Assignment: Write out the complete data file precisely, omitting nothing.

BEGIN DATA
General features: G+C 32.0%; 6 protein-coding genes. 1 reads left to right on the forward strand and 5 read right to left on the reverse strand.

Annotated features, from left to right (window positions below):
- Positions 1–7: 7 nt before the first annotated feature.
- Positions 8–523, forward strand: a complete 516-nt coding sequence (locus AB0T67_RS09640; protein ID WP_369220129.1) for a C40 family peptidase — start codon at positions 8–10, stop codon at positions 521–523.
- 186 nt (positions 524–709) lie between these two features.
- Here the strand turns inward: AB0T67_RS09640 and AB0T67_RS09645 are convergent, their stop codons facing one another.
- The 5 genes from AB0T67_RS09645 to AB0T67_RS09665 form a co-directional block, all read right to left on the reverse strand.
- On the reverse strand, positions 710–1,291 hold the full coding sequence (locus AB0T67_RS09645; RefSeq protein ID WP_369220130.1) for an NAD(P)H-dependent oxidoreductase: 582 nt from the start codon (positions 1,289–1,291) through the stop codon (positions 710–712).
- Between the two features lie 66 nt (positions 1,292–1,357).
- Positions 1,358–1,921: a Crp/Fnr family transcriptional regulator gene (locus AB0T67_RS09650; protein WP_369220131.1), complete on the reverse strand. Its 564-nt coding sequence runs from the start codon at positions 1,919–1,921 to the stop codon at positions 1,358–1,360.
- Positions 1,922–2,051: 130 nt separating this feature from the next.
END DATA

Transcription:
General features: G+C 32.0%; 6 protein-coding genes. 1 reads left to right on the forward strand and 5 read right to left on the reverse strand.

Annotated features, from left to right (window positions below):
- Positions 1–7: 7 nt before the first annotated feature.
- Positions 8–523, forward strand: a complete 516-nt coding sequence (locus AB0T67_RS09640; protein ID WP_369220129.1) for a C40 family peptidase — start codon at positions 8–10, stop codon at positions 521–523.
- 186 nt (positions 524–709) lie between these two features.
- Here the strand turns inward: AB0T67_RS09640 and AB0T67_RS09645 are convergent, their stop codons facing one another.
- The 5 genes from AB0T67_RS09645 to AB0T67_RS09665 form a co-directional block, all read right to left on the reverse strand.
- On the reverse strand, positions 710–1,291 hold the full coding sequence (locus AB0T67_RS09645; RefSeq protein ID WP_369220130.1) for an NAD(P)H-dependent oxidoreductase: 582 nt from the start codon (positions 1,289–1,291) through the stop codon (positions 710–712).
- Between the two features lie 66 nt (positions 1,292–1,357).
- Positions 1,358–1,921: a Crp/Fnr family transcriptional regulator gene (locus AB0T67_RS09650; protein WP_369220131.1), complete on the reverse strand. Its 564-nt coding sequence runs from the start codon at positions 1,919–1,921 to the stop codon at positions 1,358–1,360.
- Positions 1,922–2,051: 130 nt separating this feature from the next.